The Apollo Syndrome
This page describes 'The Apollo Syndrome', a phenomenon discovered by Dr Meredith Belbin where teams of highly capable individuals can, collectively, perform badly.
Dr Meredith Belbin is one of the original 'gurus' of Team Building. In his first book on Management Teams (Belbin, 1981) he reported some unexpectedly poor results with teams formed of people who had sharp, analytical minds and high mental ability - he called this the Apollo Syndrome.
His criteria for selecting these teams have elements in common with criteria for selecting IT, academic or scientific staff - using ability and aptitude tests to select those with high analytical skills. The initial perception of Belbin's Apollo teams was that they were bound to win in the team competitions. However, the results were quite the reverse, and the Apollo teams often finished near the bottom of eight teams.
This failure seemed to be due to certain flaws in the way the team operated:
- They spent excessive time in abortive or destructive debate, trying to persuade other team members to adopt their own view, and demonstrating a flair for spotting weaknesses in others' arguments. This led to the discussion equivalent of 'the deadly embrace'.
- They had difficulties in their decision making, with little coherence in the decisions reached (several pressing and necessary jobs were often omitted).
- Team members tended to act along their own favourite lines without taking account of what fellow members were doing, and the team proved difficult to manage.
- In some instances, teams recognised what was happening but over compensated - they avoided confrontation, which equally led to problems in decision making.
How Apollo teams succeed
There were successful Apollo teams, however, that were characterised by
- the absence of highly dominant individuals, and
- a particular style of leadership.
Successful leaders were suspicious and sceptical people who sought to impose some shape or pattern on group discussion, and on the outcome of group activities. They focused attention on the setting of objectives and priorities, and shaping the way team effort was applied. Rather than 'drawing out' team members, the successful leaders were tough, discriminating people who could both hold their ground in any company, yet not dominate the group.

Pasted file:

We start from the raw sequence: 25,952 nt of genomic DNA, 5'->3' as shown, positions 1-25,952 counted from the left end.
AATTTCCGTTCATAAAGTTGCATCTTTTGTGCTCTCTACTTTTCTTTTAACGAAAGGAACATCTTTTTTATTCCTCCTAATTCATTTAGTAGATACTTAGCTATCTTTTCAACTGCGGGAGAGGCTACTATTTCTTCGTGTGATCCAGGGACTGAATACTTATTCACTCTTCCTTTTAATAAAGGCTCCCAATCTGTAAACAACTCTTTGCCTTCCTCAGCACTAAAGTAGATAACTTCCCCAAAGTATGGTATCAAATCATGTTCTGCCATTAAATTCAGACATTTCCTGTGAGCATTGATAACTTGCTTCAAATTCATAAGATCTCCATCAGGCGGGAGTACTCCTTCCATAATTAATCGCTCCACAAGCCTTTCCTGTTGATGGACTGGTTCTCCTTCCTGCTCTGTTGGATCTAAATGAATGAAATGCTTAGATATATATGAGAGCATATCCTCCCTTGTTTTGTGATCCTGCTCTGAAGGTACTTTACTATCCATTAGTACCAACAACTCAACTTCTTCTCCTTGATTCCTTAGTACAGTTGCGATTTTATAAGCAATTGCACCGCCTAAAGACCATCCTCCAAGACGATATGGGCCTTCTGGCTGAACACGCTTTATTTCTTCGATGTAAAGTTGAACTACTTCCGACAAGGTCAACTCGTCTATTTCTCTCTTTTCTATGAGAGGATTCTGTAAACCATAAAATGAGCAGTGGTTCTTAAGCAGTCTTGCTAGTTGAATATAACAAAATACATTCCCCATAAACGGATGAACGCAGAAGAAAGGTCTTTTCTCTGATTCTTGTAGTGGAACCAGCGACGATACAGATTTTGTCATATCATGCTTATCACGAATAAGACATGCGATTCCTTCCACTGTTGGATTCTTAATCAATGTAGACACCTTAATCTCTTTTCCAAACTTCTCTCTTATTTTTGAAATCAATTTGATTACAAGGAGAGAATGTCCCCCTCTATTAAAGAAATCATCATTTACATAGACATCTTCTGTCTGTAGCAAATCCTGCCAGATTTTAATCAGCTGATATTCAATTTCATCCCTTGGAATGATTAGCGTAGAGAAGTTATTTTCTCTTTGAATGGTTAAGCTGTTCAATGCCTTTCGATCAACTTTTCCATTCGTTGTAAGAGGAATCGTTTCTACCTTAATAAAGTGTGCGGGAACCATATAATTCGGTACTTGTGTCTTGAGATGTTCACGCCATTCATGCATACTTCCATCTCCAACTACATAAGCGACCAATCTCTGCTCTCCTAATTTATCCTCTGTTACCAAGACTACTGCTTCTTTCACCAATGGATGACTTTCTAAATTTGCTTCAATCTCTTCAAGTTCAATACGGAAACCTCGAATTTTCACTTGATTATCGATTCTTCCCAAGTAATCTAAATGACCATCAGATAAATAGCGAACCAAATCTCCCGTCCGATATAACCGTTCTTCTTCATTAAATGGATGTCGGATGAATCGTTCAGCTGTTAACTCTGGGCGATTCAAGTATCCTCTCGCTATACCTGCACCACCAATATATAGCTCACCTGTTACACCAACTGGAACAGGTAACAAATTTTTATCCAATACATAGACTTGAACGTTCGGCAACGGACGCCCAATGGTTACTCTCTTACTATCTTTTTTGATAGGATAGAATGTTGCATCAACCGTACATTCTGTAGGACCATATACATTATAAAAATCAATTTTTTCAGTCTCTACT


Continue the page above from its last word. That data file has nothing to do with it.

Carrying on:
A key lesson from Belbin's work is that putting together a team of the cleverest individuals does not necessarily produce the best results, and the team needs to be designed ensuring that there is a blend of team roles.
Apollo Syndrome (Version 2)
The term 'Apollo Syndrome' has also been used to describe the condition where someone has an overly important view of their role within a team. It is based on the (supposed) claim of someone to have played a vital role in the success of NASA's Apollo missions to the Moon, where scientists had to work all through the night on many occasions, battling against fatigue. One person claimed a vital role to the whole programme - by making the coffee that kept them awake!
Perhaps a 'Double Apollo' is where a team is composed of highly capable people, that achieves little, but claims great success!
Definition of The Deadly EmbraceThis is a term used in computing some years ago to signify a problem between two computer programs - where each prevents the other from making progress.
What happens is that Program A takes exclusive control of record 1, and program B takes record 2. Program A then tries to get exclusive access to record 2, but as this is under exclusive control of the other program, it can't. The program then waits until record 2 is released. Meanwhile, program B tries to get exclusive control of record 1, but can't, as it is under the exclusive control of program A. Program B waits until record 1 is released. Therefore, neither program can make any progress because it is waiting for the other program to give way. A similar situation can occur in discussions if each person is trying to get the other to concede the flaws in his/her argument, without conceding the flaws in his own. The way out of this situation is to look for the points of agreement, rather than trying to spot flaws.
Management Teams - Why They Succeed or Fail, (Belbin, 1981), ISBN: 0-7506-0253-8